Bottom line, I think belaboring this minor issue is kind of missing the point of the entire issue, and since the NYC law does not specify merging procedures in bike lanes at all, I hardly think my article about why the DOT should not remove the bike lane from Father Capodanno Blvd is spreading misinformation.

  • Jim

    @ mcsladek-

    The way CA law works is that cars are supposed to merge into the bike lane (the right most lane of travel) before they make a right. However, they are not allowed to cross into the lane until maybe 20 yards before the interesection. Bike lane markings change from a solid white line to a dashed white line before intersections to denote when it is appropriate to merge. In my exeprience(riding every day in Oakland, Berkeley, and San Francisco) it is much less scary to have a car take the bike lane before the intersection, where they look to merge, than for them to cut across the lane at the intersection, when the driver is focusing on the traffic of the scross street instead. This is not to say that CA drivers follow the law consistently, but when they do, I feel less threatened.

  • Ive had the same experience with Jim.

    Merging means the driver first looks to the right side to merge, and then at the intersection can look left for coming cars (because they never look right for pedestrians).

    Cutting across means arriving at the intersection, looking left and not seeing the bike waiting to the right (again not looking for pedestrians).

    “I also feel like I would have more of an ability to stop/slow if a driver were turning in front of me than if they were trying to wedge themselves beside me. ”

    How? When a car turns right, youre faced when a sheet of metal directly in your way and no where to stop. Bam, direct hit. Worst case with blind merging, youre squeezed and have a chance to hit the car (noise) or stop.

  • I could find you one hundred roads in Chicago that don’t have enough car traffic to justify their continuation. They would be the same one hundred roads that spend more time holding parked cars than doing anything else.

  • QueensWheelMan

    Sorry mcsladek, but I must add my voice in support of the statistics supporting the fact that cars merging into the bike lane is statistically much safer than cars turning across it at the last second.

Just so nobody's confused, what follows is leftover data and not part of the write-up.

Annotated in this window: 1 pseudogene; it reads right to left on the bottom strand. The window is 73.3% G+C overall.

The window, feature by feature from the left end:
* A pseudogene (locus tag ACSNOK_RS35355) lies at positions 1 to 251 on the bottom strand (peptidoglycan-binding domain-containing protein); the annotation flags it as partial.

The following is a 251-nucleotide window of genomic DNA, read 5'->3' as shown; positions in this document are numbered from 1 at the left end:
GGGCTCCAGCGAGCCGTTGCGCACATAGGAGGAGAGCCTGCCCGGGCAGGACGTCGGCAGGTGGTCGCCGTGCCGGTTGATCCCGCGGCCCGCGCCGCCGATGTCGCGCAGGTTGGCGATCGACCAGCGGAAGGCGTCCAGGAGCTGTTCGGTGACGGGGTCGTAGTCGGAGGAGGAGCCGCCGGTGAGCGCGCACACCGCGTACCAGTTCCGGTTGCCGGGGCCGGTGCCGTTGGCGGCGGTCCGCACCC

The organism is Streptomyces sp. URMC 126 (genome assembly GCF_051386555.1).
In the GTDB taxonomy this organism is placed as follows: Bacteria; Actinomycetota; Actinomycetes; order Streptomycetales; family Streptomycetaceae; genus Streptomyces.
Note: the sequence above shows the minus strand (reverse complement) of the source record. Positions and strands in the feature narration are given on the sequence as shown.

You might find it counterintuitive, but the fact remains that it is widely understood to be the safest. While you might not feel comfortable, it does not change the facts.

  • chris

    Actually happy that they removed the bike land from Fr. Cappodonno boulevard.

    That was done with minimal community input, and Staten Island will benefit a hell of a lot more from an express bus to the Ferry rather than a bike lane for suburban Staten Island.

    This is an example of when ideology is correctly displaced by reality – a place a lot of bike advocates are severely divorced from.

ALSO ON STREETSBLOG

STREETSBLOG USA

Bike Lanes Don’t Lead to Congestion, But Some of Them Should

|
Gretchen Johnson and Aaron Johnson have posted a nice debunking of typical “war on cars” rhetoric over at fivethirtyeight. Johnson and Johnson gathered before-and-after traffic data from 45 miles of streets where Minneapolis installed bike lanes. They also looked at how Brooklyn’s Prospect Park West bike lane affected traffic conditions. They found, in short, that after the installation of […]

The Daily News Settles It: NYC Needs More Protected Bike Lanes

|
Strip the conclusions from Alex Nazaryan’s bike lane review in yesterday’s Daily News — by my count, the 434th “Vicious Cycle” headline of the past three years — and you actually come away with some observations about NYC streets that I think most people who bike in the city would agree with. Nazaryan, you may […]
STREETSBLOG USA

“Race, Ethnicity & Protected Bike Lanes” Report Explores Equitable Streets

|
Michael Andersen blogs for The Green Lane Project, a PeopleForBikes program that helps U.S. cities build better bike lanes to create low-stress streets. Almost as soon as PeopleForBikes selected its first six Green Lane Project focus cities, we started hearing from their staffers that they wanted to better understand how the values of diversity and […]

New York’s Next Generation of Vehicular Cyclists

|
This video critique of the new bike lane on First Avenue has been making the rounds, and it must give some comfort to John Forester and the vehicular cycling school. Vehicular cyclists reject all forms of bicycle-specific infrastructure and believe all cycling should be done in traffic. In this vid they can see a young […]